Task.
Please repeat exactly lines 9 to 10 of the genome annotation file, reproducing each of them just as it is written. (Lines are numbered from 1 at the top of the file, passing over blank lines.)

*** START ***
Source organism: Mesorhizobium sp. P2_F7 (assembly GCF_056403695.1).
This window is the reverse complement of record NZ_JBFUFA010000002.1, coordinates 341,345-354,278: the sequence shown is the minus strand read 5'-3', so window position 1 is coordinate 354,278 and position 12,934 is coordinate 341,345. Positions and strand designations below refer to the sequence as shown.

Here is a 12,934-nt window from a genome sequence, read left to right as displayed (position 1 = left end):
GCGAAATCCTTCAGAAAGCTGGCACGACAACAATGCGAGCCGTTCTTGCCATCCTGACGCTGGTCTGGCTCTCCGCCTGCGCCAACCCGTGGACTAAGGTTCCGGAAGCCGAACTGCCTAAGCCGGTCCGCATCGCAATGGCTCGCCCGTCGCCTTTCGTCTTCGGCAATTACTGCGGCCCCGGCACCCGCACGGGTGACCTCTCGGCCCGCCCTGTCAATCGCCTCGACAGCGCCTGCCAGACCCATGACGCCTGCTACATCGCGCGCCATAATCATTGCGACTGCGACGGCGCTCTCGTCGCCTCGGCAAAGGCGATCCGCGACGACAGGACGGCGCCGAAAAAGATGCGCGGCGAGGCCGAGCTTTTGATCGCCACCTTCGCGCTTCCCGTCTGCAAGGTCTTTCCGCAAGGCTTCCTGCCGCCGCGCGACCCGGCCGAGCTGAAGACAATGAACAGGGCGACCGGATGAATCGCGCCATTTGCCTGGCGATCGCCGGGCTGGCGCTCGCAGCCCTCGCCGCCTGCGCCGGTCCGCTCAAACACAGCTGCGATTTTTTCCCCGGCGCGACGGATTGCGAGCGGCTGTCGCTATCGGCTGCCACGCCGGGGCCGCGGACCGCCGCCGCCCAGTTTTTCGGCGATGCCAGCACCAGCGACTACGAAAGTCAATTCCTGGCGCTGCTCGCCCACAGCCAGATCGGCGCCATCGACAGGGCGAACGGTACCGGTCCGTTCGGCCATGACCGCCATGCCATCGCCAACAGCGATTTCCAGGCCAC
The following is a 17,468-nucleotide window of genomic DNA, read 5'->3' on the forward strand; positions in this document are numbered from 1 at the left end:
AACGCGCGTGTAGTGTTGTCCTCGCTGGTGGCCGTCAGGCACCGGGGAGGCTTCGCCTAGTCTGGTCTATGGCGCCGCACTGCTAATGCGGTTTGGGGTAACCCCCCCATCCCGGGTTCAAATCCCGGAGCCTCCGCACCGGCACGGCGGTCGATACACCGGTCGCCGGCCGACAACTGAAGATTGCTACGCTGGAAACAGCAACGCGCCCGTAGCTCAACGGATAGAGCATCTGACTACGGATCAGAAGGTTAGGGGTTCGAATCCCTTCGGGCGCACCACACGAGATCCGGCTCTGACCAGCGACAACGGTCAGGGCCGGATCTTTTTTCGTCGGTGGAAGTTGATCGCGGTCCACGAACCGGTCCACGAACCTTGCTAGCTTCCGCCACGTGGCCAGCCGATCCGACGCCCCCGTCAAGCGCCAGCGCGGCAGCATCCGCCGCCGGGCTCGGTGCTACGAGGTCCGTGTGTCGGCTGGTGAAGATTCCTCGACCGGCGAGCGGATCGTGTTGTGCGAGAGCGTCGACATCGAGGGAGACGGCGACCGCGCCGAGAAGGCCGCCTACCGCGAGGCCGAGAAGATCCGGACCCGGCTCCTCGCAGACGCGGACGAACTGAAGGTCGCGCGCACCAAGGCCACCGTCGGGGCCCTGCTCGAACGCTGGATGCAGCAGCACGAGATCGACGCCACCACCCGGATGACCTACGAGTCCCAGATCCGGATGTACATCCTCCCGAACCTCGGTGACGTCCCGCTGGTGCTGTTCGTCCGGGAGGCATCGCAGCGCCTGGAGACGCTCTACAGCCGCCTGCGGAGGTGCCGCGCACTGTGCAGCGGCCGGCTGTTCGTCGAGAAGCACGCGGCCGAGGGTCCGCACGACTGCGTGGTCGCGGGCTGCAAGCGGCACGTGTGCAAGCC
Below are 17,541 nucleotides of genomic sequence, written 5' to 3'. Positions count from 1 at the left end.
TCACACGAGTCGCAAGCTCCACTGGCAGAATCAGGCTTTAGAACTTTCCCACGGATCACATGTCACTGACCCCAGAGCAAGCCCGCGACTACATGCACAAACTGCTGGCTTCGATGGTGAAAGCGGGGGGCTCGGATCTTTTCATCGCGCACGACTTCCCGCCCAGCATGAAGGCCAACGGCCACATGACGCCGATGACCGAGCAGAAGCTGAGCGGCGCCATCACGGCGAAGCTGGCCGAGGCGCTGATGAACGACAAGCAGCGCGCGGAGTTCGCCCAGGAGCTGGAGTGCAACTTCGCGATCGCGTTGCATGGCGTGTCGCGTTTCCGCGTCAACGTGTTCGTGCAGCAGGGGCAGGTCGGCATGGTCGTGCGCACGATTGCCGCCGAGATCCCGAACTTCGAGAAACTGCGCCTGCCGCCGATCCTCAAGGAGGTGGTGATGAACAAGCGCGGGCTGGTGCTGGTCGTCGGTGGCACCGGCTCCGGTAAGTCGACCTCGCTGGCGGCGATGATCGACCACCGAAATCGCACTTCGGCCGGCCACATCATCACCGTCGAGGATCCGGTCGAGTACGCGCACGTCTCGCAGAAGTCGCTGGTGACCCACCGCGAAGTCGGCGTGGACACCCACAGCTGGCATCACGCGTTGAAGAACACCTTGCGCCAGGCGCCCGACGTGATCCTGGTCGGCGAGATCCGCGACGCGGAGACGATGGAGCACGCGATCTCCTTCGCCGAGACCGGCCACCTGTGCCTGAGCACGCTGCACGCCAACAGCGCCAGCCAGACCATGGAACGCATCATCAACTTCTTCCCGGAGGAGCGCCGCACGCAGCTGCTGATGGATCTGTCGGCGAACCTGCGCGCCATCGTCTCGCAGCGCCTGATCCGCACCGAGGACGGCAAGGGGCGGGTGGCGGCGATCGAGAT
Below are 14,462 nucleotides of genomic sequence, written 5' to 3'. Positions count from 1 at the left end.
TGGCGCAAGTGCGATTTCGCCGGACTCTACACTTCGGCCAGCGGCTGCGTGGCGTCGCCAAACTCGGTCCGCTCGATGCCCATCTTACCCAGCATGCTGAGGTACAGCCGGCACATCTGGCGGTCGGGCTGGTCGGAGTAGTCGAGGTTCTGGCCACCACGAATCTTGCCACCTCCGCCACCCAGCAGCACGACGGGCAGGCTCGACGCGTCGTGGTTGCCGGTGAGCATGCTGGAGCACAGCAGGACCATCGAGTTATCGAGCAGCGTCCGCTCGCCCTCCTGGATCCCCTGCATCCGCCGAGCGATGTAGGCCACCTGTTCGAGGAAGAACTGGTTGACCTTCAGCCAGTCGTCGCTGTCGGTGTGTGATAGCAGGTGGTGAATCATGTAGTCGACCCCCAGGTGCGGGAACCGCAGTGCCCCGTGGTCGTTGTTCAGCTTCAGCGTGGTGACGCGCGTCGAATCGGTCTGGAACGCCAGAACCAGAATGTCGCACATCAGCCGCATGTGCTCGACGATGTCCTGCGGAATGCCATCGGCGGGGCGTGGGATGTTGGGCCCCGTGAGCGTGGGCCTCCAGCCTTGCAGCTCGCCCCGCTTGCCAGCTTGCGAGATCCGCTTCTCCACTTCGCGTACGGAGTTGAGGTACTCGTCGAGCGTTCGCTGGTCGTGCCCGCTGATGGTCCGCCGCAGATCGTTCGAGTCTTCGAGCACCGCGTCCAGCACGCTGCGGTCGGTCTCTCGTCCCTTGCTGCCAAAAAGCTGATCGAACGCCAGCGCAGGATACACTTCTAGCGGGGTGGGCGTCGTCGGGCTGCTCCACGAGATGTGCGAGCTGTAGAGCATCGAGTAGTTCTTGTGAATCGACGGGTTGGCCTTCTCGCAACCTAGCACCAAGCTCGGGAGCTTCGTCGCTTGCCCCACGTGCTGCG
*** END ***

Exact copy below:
Below are 14,462 nucleotides of genomic sequence, written 5' to 3'. Positions count from 1 at the left end.
TGGCGCAAGTGCGATTTCGCCGGACTCTACACTTCGGCCAGCGGCTGCGTGGCGTCGCCAAACTCGGTCCGCTCGATGCCCATCTTACCCAGCATGCTGAGGTACAGCCGGCACATCTGGCGGTCGGGCTGGTCGGAGTAGTCGAGGTTCTGGCCACCACGAATCTTGCCACCTCCGCCACCCAGCAGCACGACGGGCAGGCTCGACGCGTCGTGGTTGCCGGTGAGCATGCTGGAGCACAGCAGGACCATCGAGTTATCGAGCAGCGTCCGCTCGCCCTCCTGGATCCCCTGCATCCGCCGAGCGATGTAGGCCACCTGTTCGAGGAAGAACTGGTTGACCTTCAGCCAGTCGTCGCTGTCGGTGTGTGATAGCAGGTGGTGAATCATGTAGTCGACCCCCAGGTGCGGGAACCGCAGTGCCCCGTGGTCGTTGTTCAGCTTCAGCGTGGTGACGCGCGTCGAATCGGTCTGGAACGCCAGAACCAGAATGTCGCACATCAGCCGCATGTGCTCGACGATGTCCTGCGGAATGCCATCGGCGGGGCGTGGGATGTTGGGCCCCGTGAGCGTGGGCCTCCAGCCTTGCAGCTCGCCCCGCTTGCCAGCTTGCGAGATCCGCTTCTCCACTTCGCGTACGGAGTTGAGGTACTCGTCGAGCGTTCGCTGGTCGTGCCCGCTGATGGTCCGCCGCAGATCGTTCGAGTCTTCGAGCACCGCGTCCAGCACGCTGCGGTCGGTCTCTCGTCCCTTGCTGCCAAAAAGCTGATCGAACGCCAGCGCAGGATACACTTCTAGCGGGGTGGGCGTCGTCGGGCTGCTCCACGAGATGTGCGAGCTGTAGAGCATCGAGTAGTTCTTGTGAATCGACGGGTTGGCCTTCTCGCAACCTAGCACCAAGCTCGGGAGCTTCGTCGCTTGCCCCACGTGCTGCG